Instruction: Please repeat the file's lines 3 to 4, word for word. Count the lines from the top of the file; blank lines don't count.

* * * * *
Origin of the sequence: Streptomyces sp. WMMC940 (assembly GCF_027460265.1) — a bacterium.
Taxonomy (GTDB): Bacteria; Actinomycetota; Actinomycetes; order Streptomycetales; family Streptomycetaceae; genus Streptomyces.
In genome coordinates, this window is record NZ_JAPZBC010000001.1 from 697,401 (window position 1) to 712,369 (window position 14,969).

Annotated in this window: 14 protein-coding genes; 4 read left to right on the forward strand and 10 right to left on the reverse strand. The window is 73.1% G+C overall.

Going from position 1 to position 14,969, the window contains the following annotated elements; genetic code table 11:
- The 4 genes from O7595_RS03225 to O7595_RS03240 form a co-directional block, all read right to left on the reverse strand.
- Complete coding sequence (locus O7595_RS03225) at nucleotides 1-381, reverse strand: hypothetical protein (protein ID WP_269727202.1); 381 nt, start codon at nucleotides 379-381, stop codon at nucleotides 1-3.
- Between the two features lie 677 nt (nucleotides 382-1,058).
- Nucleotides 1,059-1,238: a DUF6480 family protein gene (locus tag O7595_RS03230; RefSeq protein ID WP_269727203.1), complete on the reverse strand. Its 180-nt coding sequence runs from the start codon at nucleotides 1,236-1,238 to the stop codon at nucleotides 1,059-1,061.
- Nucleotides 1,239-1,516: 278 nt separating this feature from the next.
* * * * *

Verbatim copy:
In genome coordinates, this window is record NZ_JAPZBC010000001.1 from 697,401 (window position 1) to 712,369 (window position 14,969).

Annotated in this window: 14 protein-coding genes; 4 read left to right on the forward strand and 10 right to left on the reverse strand. The window is 73.1% G+C overall.